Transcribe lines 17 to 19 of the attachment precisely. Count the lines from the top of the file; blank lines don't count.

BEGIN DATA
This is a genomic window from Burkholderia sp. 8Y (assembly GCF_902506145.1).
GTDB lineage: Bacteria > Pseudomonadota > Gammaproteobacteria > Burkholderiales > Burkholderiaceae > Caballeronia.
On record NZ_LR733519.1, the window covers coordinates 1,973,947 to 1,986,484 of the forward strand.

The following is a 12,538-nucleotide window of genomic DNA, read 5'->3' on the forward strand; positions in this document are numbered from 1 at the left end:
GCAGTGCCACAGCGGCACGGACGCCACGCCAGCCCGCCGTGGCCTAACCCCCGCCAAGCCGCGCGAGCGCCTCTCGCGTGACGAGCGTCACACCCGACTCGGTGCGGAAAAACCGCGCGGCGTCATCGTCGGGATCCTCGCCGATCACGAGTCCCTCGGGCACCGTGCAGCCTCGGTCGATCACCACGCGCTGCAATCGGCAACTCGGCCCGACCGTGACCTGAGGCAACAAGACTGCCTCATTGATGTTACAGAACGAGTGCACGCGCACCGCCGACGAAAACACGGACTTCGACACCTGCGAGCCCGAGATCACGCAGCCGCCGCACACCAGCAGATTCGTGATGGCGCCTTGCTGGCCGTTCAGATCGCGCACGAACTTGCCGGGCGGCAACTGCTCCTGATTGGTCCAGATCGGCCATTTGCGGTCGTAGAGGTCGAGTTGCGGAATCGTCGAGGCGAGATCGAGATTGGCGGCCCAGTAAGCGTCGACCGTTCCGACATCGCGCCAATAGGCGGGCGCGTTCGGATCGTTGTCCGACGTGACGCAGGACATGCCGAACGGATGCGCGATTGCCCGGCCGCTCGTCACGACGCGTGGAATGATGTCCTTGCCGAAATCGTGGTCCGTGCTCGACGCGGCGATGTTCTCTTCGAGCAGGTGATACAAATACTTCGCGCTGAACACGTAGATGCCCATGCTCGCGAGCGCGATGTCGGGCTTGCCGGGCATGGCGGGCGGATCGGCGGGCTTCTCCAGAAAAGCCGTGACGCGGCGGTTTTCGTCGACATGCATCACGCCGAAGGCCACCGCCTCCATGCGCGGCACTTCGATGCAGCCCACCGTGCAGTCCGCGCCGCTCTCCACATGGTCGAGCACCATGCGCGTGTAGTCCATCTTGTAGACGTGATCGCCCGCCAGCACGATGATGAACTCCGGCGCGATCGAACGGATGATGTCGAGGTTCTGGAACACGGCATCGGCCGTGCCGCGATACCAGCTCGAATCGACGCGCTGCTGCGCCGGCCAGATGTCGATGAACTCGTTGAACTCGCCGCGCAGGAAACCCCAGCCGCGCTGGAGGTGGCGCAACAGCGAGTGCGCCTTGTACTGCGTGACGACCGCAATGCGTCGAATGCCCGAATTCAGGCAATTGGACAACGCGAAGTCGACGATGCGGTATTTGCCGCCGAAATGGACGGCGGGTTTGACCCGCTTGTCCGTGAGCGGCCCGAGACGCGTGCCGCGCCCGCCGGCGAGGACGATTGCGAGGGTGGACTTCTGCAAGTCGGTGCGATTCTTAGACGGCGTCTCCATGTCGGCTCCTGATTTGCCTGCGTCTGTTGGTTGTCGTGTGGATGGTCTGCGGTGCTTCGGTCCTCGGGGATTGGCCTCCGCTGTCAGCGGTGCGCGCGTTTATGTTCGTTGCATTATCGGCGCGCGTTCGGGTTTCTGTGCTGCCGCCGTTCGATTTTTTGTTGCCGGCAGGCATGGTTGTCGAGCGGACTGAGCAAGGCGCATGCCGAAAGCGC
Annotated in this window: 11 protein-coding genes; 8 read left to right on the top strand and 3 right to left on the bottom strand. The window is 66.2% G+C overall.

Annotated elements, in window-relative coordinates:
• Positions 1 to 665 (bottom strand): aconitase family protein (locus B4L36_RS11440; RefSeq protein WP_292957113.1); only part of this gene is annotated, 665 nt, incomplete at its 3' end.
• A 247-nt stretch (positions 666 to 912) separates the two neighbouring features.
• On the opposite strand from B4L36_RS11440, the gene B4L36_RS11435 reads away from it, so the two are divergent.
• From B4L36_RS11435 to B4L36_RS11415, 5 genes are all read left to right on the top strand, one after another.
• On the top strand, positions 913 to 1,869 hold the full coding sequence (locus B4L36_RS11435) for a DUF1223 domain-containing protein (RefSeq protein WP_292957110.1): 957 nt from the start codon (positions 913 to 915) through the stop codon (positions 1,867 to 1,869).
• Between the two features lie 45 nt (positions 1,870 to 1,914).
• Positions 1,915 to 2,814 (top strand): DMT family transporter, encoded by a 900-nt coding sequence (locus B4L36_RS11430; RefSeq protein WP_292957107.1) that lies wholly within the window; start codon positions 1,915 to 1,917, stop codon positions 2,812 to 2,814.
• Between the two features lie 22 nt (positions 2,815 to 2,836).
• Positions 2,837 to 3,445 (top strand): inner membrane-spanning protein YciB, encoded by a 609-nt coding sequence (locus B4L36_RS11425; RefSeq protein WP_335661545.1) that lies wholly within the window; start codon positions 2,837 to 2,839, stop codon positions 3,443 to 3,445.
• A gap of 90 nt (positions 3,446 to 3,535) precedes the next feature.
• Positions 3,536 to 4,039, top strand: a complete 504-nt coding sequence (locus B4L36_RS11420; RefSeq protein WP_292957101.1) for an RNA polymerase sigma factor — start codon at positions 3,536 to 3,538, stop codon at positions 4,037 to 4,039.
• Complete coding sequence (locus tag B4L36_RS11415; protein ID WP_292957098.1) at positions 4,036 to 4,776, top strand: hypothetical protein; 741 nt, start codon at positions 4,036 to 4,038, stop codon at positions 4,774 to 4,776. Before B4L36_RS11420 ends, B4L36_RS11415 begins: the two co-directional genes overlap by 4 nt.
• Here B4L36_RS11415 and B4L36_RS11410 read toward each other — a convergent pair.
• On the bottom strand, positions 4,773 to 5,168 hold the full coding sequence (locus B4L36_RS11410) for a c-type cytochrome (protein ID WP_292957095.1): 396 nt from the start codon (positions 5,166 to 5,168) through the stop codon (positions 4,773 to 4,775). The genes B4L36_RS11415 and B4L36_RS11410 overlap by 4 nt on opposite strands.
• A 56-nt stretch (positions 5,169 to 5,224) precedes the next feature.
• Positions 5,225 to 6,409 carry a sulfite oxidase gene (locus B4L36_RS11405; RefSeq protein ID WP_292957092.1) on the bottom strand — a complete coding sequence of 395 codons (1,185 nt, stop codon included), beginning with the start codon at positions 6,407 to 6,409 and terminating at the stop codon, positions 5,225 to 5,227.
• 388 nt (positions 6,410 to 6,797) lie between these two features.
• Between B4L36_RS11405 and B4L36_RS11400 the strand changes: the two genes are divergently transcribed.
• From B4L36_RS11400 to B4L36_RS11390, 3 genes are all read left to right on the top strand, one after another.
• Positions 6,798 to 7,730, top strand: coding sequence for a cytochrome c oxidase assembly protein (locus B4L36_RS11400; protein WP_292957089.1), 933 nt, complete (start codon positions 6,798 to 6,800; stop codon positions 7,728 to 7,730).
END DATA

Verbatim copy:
• A gap of 90 nt (positions 3,446 to 3,535) precedes the next feature.
• Positions 3,536 to 4,039, top strand: a complete 504-nt coding sequence (locus B4L36_RS11420; RefSeq protein WP_292957101.1) for an RNA polymerase sigma factor — start codon at positions 3,536 to 3,538, stop codon at positions 4,037 to 4,039.
• Complete coding sequence (locus tag B4L36_RS11415; protein ID WP_292957098.1) at positions 4,036 to 4,776, top strand: hypothetical protein; 741 nt, start codon at positions 4,036 to 4,038, stop codon at positions 4,774 to 4,776. Before B4L36_RS11420 ends, B4L36_RS11415 begins: the two co-directional genes overlap by 4 nt.